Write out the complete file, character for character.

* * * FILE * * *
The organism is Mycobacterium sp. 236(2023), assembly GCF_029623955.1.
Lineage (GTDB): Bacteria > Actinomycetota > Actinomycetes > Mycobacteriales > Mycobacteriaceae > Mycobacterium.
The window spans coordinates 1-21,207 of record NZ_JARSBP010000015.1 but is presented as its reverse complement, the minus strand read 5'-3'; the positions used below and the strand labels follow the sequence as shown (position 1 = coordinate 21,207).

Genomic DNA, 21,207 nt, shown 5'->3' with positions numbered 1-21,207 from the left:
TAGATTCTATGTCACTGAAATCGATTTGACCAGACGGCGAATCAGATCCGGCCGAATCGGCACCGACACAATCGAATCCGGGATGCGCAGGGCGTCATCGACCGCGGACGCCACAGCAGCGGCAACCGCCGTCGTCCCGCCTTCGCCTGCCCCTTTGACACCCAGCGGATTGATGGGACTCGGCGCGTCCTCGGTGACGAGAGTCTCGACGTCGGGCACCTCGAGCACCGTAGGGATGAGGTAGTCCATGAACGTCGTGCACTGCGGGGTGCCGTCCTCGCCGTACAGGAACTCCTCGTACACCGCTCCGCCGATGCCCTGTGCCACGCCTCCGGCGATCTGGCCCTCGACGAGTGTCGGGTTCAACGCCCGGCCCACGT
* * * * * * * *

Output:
The organism is Mycobacterium sp. 236(2023), assembly GCF_029623955.1.
Lineage (GTDB): Bacteria > Actinomycetota > Actinomycetes > Mycobacteriales > Mycobacteriaceae > Mycobacterium.
The window spans coordinates 1-21,207 of record NZ_JARSBP010000015.1 but is presented as its reverse complement, the minus strand read 5'-3'; the positions used below and the strand labels follow the sequence as shown (position 1 = coordinate 21,207).

Genomic DNA, 21,207 nt, shown 5'->3' with positions numbered 1-21,207 from the left:
TAGATTCTATGTCACTGAAATCGATTTGACCAGACGGCGAATCAGATCCGGCCGAATCGGCACCGACACAATCGAATCCGGGATGCGCAGGGCGTCATCGACCGCGGACGCCACAGCAGCGGCAACCGCCGTCGTCCCGCCTTCGCCTGCCCCTTTGACACCCAGCGGATTGATGGGACTCGGCGCGTCCTCGGTGACGAGAGTCTCGACGTCGGGCACCTCGAGCACCGTAGGGATGAGGTAGTCCATGAACGTCGTGCACTGCGGGGTGCCGTCCTCGCCGTACAGGAACTCCTCGTACACCGCTCCGCCGATGCCCTGTGCCACGCCTCCGGCGATCTGGCCCTCGACGAGTGTCGGGTTCAACGCCCGGCCCACGT